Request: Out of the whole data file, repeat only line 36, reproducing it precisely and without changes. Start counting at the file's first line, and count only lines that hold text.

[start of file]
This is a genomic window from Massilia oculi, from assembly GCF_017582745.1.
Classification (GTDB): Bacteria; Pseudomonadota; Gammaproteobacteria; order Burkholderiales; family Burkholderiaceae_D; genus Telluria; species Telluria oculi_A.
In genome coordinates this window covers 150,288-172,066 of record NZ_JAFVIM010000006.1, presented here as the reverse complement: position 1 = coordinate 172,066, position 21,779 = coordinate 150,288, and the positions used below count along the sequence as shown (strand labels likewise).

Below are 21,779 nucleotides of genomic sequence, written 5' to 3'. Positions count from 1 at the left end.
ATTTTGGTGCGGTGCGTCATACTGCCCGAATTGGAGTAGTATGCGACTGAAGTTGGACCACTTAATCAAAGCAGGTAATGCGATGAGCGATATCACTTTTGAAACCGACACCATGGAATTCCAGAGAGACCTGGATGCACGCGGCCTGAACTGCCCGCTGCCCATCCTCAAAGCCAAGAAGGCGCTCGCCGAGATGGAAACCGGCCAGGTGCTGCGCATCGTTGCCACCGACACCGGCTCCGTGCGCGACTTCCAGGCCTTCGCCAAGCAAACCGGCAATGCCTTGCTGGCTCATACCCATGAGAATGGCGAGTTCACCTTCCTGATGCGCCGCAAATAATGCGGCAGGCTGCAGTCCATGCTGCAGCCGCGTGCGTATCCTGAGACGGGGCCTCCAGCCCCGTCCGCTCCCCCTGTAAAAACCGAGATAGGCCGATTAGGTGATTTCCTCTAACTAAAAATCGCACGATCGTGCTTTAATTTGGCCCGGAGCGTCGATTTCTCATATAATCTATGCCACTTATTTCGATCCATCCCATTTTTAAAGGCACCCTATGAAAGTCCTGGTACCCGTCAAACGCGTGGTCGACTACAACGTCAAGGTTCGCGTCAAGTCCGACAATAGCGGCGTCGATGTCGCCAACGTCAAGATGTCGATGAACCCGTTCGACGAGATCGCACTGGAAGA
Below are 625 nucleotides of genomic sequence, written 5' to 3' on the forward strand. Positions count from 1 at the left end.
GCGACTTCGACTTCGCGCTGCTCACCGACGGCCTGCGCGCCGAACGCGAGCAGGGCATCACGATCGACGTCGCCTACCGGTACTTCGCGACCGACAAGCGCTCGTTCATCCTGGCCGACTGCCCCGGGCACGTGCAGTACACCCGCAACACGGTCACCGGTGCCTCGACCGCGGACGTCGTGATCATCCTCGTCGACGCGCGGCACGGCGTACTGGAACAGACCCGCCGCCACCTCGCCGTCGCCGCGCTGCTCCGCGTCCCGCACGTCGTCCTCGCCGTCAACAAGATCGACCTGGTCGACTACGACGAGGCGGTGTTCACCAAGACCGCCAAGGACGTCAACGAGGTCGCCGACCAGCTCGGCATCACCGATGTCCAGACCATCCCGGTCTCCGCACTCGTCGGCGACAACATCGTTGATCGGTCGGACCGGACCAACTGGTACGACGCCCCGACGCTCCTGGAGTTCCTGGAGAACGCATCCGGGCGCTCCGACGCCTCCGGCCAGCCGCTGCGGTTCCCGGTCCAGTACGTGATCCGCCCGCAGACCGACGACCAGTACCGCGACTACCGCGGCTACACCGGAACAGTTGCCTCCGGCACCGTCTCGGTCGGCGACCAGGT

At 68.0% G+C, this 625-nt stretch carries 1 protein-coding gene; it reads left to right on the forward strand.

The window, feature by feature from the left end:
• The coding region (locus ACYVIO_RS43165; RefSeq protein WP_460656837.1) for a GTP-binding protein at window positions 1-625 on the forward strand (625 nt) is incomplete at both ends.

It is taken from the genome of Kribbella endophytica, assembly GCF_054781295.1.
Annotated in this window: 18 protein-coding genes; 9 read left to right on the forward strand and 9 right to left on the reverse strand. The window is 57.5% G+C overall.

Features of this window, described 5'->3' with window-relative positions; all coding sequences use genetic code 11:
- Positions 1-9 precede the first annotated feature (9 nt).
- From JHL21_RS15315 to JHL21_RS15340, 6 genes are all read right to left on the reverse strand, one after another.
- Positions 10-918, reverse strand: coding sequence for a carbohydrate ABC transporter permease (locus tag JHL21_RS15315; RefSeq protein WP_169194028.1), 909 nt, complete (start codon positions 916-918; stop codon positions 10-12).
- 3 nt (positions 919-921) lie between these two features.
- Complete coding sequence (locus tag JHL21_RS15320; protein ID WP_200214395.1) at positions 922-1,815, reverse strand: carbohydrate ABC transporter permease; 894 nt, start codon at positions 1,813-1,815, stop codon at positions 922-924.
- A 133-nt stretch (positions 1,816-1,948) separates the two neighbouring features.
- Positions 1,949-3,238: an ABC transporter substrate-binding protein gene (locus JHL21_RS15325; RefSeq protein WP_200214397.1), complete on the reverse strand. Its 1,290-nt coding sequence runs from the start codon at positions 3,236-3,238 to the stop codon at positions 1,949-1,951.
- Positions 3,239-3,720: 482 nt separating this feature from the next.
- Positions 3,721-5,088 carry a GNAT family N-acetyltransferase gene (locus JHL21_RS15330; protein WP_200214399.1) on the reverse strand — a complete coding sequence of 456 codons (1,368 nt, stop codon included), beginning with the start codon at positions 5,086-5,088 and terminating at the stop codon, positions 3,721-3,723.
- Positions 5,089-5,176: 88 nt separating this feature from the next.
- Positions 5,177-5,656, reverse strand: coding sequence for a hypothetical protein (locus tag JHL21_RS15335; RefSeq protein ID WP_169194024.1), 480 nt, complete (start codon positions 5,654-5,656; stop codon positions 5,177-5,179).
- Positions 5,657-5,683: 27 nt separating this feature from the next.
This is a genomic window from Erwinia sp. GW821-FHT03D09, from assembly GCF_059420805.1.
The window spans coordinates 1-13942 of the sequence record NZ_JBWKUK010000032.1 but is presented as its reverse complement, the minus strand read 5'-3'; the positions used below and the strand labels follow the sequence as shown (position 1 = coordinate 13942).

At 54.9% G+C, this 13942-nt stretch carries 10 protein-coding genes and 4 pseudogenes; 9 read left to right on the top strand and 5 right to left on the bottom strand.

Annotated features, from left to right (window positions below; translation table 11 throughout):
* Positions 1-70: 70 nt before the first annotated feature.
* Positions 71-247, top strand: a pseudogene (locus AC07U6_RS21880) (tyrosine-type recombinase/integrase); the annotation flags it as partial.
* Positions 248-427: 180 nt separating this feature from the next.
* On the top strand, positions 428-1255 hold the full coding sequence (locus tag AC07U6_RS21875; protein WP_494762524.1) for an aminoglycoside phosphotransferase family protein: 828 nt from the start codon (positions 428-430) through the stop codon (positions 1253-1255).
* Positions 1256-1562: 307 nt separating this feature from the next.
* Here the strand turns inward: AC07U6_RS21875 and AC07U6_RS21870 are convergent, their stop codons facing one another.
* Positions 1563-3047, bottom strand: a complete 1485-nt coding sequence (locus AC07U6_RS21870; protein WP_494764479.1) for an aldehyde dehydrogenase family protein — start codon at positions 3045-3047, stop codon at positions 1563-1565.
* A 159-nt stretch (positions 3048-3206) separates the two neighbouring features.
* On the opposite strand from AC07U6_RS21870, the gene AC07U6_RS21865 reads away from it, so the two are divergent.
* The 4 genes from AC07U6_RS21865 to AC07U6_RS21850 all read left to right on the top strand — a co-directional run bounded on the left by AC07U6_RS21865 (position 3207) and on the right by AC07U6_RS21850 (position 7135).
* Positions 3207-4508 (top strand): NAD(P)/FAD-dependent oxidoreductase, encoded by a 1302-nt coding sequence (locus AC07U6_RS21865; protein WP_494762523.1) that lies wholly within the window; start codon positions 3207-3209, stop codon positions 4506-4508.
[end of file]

* Positions 1563-3047, bottom strand: a complete 1485-nt coding sequence (locus AC07U6_RS21870; protein WP_494764479.1) for an aldehyde dehydrogenase family protein — start codon at positions 3045-3047, stop codon at positions 1563-1565.